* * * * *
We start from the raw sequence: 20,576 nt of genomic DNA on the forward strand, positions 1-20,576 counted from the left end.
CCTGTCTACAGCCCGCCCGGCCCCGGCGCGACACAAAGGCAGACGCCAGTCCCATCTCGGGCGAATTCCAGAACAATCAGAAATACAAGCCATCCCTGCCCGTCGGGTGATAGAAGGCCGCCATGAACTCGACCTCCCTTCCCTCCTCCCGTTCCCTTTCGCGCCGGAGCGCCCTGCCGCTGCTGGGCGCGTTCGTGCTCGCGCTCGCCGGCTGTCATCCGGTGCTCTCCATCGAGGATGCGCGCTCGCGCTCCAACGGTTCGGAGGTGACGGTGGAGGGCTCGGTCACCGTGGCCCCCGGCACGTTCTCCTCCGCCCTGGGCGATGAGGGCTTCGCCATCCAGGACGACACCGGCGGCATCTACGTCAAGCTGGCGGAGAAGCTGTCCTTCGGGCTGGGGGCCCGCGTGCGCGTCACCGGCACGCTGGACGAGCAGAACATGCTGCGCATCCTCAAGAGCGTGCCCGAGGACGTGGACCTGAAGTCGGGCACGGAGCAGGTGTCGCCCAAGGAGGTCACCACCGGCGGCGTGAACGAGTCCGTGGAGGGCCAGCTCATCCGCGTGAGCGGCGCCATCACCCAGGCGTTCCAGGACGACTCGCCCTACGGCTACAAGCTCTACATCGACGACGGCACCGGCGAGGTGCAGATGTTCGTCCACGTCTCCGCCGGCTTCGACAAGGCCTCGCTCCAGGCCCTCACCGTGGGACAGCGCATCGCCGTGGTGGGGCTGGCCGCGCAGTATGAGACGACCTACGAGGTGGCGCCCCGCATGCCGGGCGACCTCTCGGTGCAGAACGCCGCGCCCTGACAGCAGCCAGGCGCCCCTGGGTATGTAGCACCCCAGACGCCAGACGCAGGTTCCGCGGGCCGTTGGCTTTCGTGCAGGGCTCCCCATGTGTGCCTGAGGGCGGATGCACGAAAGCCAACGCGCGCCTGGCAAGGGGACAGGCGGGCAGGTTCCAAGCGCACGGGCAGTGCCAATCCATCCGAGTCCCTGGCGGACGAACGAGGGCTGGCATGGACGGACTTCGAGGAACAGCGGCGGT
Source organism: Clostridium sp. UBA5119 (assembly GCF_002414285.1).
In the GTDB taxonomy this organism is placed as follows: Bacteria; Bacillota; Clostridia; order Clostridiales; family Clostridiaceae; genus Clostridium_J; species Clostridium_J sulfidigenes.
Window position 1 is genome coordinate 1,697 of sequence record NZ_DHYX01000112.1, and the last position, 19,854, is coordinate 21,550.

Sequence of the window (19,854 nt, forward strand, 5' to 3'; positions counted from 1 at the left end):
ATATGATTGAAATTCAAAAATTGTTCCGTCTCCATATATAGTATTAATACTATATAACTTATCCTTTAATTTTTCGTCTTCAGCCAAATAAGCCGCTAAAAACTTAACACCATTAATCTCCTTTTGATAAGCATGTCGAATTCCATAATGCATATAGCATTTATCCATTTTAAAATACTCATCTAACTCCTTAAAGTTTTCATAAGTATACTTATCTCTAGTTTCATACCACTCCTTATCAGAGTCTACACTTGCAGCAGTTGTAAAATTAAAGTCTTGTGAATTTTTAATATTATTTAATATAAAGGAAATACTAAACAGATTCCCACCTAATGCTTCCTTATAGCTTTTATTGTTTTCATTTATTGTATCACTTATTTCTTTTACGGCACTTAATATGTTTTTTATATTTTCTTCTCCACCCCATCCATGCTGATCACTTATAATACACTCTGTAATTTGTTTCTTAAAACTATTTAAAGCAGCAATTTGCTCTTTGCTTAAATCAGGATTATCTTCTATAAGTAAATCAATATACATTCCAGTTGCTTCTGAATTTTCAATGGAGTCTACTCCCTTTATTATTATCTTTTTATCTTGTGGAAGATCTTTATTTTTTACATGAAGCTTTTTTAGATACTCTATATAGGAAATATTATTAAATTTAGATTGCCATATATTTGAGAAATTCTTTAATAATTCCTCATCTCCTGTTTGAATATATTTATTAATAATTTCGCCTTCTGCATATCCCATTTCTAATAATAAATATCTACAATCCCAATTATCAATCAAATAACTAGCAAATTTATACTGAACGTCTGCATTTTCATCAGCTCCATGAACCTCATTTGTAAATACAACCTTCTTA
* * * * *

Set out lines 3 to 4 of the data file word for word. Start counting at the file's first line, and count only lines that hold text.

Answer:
Source organism: Clostridium sp. UBA5119 (assembly GCF_002414285.1).
In the GTDB taxonomy this organism is placed as follows: Bacteria; Bacillota; Clostridia; order Clostridiales; family Clostridiaceae; genus Clostridium_J; species Clostridium_J sulfidigenes.